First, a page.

Acalyptophis peronii

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Acalyptophis peronii
Acalyptus superciliosus.jpg
by Ferdinando Sordelli in Jan & Sordelli, 1860
Conservation status
Scientific classification
Kingdom: Animalia
Phylum: Chordata
Subphylum: Vertebrata
Class: Reptilia
Order: Squamata
Suborder: Serpentes
Family: Hydrophiidae or Elapidae
Subfamily: Hydrophiinae
Genus: Acalyptophis
Species: Acalyptophis peronii
(A.M.C. Duméril, 1853)[2]
Synonyms
  • Acalyptus Peronii
    A.M.C. Duméril, 1853
  • Acalyptus superciliosus vel Peroni
    A.M.C. Duméril, Bibron, & A.H.A. Duméril, 1854
  • Acalyptus superciliosus
    Fischer, 1856
  • Acalyptophis peronii
    Boulenger, 1896
  • Pseudodisteira horrida
    Kinghorn, 1926
  • Hydrophis peronii
    Sanders et al., 2012[3]

Acalyptophis peronii, commonly known as the spiny-headed seasnake, Peron's sea snake, or the horned sea snake, is a species of sea snake[1] endemic to the western tropical Pacific Ocean.[4] It is the only sea snake with spines on the head. Like other members of the family, Hydrophiidae or Elapidae, it is venomous.[3]

Etymology[edit]

The specific name, peronii, is in honor of François Péron, a French naturalist and explorer.[5]

Description[edit]

The spiny-headed seasnake is a medium-size snake, with the diameter of the neck only one third to two fifths the diameter of the thickest part of the body.[4] The head is small and the tail flattened laterally. The supraoculars are raised, and their free borders are pointed.[4] This species reaches a snout-vent length of little more than one meter (39 inches).[3][6] Dorsally, it is grayish, pale olive, or tan, with dark crossbands, which are narrower than the spaces between them and taper to a point on the sides of the belly. Ventrally, it is uniform whitish or with a series of dark crossbars alternating with spots.[4]

Geographic range[edit]

Acalyptophis peronii is found in the Gulf of Siam, Thailand,[7] Vietnam, the South China Sea, the coast of Guangdong and Strait of Taiwan, the Philippines, Indonesia, New Guinea, New Caledonia, the Coral Sea Islands, Papua New Guinea,[8] and Australia, (North Territory, Queensland, West Australia, & possibly New South Wales).[6]

Habitat[edit]

It prefers seas with sandy beds and coral reefs.

Diet[edit]

Diet includes small fish.[6]

Reproduction[edit]

It is a viviparous species that produces up to 10 live young per female.[6]

References[edit]

  1. ^ a b Lukoschek V, Rasmussen A, Sanders K, Lobo A, Courtney T. (2010). "Acalyptophis peronii". IUCN Red List of Threatened Species. Version 2012.1. International Union for Conservation of Nature. Retrieved 4 August 2012. 
  2. ^ "Acalyptophis peronii". Integrated Taxonomic Information System. 
  3. ^ a b c Hydrophis peronii at the Reptarium.cz Reptile Database
  4. ^ a b c d Boulenger GA. 1896. Catalogue of the Snakes in the British Museum (Natural History). Volume III., Containing the Colubridæ (Opisthoglyphæ and Proteroglyphæ), ... London: Trustees of the British Museum (Natural History). (Taylor and Francis, printers). xiv + 727 pp. + Plates I-XXV. (Acalyptophis peronii, pp. 269-270).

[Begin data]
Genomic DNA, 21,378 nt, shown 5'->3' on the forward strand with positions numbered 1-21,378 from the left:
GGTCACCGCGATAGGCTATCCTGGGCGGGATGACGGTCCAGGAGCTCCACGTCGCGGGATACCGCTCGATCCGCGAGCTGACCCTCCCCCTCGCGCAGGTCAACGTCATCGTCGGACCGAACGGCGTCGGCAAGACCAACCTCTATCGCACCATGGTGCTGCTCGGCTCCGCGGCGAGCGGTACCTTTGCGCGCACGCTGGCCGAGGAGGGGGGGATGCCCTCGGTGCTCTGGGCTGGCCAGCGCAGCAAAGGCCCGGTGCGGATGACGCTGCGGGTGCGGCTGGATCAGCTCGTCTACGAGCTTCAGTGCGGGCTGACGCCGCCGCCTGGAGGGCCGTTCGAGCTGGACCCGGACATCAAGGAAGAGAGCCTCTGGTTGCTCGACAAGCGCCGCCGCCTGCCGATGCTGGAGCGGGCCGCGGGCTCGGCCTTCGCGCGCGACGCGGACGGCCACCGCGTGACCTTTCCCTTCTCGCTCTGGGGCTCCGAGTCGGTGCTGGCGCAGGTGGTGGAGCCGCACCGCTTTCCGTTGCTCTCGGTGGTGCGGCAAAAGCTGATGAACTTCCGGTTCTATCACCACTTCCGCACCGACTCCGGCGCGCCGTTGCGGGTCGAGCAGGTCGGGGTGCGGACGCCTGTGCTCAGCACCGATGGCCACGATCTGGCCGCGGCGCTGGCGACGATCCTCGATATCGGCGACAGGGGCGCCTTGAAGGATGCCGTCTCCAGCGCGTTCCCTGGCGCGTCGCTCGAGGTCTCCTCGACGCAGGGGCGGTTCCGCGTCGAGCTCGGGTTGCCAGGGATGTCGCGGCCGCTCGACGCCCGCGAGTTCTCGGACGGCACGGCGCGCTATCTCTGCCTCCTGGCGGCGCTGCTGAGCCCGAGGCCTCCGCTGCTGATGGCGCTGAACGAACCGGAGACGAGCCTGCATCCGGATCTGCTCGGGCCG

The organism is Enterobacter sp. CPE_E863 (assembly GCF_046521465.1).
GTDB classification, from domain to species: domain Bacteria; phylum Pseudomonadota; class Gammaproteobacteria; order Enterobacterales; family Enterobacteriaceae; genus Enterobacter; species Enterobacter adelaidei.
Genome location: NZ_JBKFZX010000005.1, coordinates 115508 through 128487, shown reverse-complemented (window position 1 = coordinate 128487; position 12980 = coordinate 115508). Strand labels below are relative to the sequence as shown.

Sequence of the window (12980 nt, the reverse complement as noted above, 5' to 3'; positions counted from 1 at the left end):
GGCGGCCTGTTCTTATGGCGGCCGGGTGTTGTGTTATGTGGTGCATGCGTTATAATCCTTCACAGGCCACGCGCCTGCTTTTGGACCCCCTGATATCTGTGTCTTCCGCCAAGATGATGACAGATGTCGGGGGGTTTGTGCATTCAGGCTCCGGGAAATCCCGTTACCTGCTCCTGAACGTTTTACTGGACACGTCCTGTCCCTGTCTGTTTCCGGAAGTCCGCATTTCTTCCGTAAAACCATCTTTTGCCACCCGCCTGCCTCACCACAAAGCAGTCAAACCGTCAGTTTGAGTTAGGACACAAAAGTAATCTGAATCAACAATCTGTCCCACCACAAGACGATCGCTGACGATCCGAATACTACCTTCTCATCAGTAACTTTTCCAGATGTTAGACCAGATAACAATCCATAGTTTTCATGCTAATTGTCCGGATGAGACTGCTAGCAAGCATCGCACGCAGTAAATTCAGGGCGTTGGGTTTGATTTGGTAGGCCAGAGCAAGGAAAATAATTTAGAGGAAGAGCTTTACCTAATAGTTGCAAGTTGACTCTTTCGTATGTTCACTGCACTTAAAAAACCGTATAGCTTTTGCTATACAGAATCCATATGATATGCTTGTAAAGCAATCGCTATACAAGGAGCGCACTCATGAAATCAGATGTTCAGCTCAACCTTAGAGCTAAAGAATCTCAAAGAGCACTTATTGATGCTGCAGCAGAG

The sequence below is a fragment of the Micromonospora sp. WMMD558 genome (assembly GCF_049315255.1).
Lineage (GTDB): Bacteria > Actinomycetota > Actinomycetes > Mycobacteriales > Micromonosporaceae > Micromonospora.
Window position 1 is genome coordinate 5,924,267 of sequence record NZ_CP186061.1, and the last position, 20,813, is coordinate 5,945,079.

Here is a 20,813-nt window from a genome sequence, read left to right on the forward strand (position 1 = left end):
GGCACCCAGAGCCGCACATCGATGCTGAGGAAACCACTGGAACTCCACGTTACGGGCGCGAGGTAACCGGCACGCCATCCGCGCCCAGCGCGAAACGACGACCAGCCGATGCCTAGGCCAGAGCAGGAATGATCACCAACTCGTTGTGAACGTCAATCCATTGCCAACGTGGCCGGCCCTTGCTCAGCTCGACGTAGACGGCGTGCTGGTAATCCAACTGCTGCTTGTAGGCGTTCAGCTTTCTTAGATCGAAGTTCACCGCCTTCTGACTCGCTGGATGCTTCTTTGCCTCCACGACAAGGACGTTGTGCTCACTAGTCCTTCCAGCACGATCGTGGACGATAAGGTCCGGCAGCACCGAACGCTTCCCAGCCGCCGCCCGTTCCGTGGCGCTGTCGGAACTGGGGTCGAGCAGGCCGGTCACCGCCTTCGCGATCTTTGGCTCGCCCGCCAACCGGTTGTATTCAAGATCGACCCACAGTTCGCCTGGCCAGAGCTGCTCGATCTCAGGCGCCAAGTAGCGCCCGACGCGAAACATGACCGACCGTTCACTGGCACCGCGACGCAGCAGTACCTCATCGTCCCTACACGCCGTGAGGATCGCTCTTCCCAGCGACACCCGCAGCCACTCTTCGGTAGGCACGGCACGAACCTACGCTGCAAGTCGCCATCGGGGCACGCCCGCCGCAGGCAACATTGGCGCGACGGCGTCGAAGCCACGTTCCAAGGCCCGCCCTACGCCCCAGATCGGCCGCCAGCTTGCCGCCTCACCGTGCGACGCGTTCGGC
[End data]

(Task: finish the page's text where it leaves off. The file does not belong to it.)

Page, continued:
5. ^ Beolens B, Watkins M, Grayson M. 2011. The Eponym Dictionary of Reptiles. Baltimore: Johns Hopkins University Press. xiii + 296 pp. ISBN 978-1-4214-0135-5. (Acalyptophis peronii, p. 203).
  6. ^ a b c d "Acalyptophis peronii — Horned Seasnake". Species Profile and Threats Database. Department of Sustainability, Environment, Water, Population and Communities, Canberrra. Retrieved 4 August 2012. 
  7. ^ Cox MJ. 1991. The Snakes of Thailand and their Husbandry. Malabar, Florida: Krieger. 564 pp. ISBN 978-0894644375.
  8. ^ Brongersma LD. 1956. Notes on New Guinean reptiles and amphibians V. Proceedings Nederlandse Akademe Wetenschappen 59C :599-610.

Further reading[edit]

  • Bauer AM, Sadlier RA. (Editors). 2000. The herpetofauna of New Caledonia. Contributions to Herpetology, 17. Ithaca, New York: Society for Study Amphibians and Reptiles.
  • Bauer AM, Vindum JV. 1990. A checklist and key to the herpetofauna of New Caledonia, with remarks on biogeography. Proc. California Acad. Sci. 47 (2): 17-45.
  • Cogger HG. 2000. Reptiles and Amphibians of Australia, Sixth Edition. Sanibel Island, Florida: Ralph Curtis Publishing. 808 pp. ISBN 978-1876334338.
  • Cox, Merel J.; Van Dijk, Peter Paul; Nabhitabhata, Jaruji; Thirakhupt, Kumthorn. 1998. A Photographic Guide to Snakes and Other Reptiles of Peninsular Malaysia, Singapore and Thailand. Sanibel Island, Florida: Ralph Curtis Publishing. 144 pp. ISBN 978-1853684388.
  • Duméril A-M-C, Bibron G, Duméril A[-H-A]. 1854. Erpétologie générale ou histoire naturelle complète des reptiles. Tome septième. Deuxième partie, comprenant l'histoire des serpents venimeux. Paris: Librairie Encyclopédique de Roret. xii + pp. 781-1536. ("Acalyptus superciliosus vel Peroni ", p. 1340).
  • Duméril [AMC]. 1853. "Prodrome de la classification des reptiles ophidiens". Mém. Acad. Sci., Paris 23: 399-536. ("Acalyptus Peronii ", new species, p. 522).
  • Fischer JG. 1856. "Die Familie der Seeschlangen". Abhandl. Nat. Ver. Hamburg 3: 1-78.
  • Murphy JC, Cox MJ, Voris HK. 1999. A key to the sea snakes in the gulf of Thailand. Nat. Hist. Bull. Siam Soc. 47: 95-108.
  • Smith MA. 1926. Monograph of the sea-snakes (Hydrophiidae). London: British Museum (Natural History). 130 pp.
  • Storr GM, Smith LA, Johnstone RE. 2002. Snakes of Western Australia. Perth, Western Australia: Western Australian Museum. p. 309.
  • Taylor EH. 1965. The serpents of Thailand and adjacent waters. Univ. Kansas Sci. Bull. 45 (9): 609-1096.
  • Zhao E, Adler K. 1993. Herpetology of China. Oxford, Ohio: Society for the Study of Amphibians and Reptiles (SSAR). 522 pp.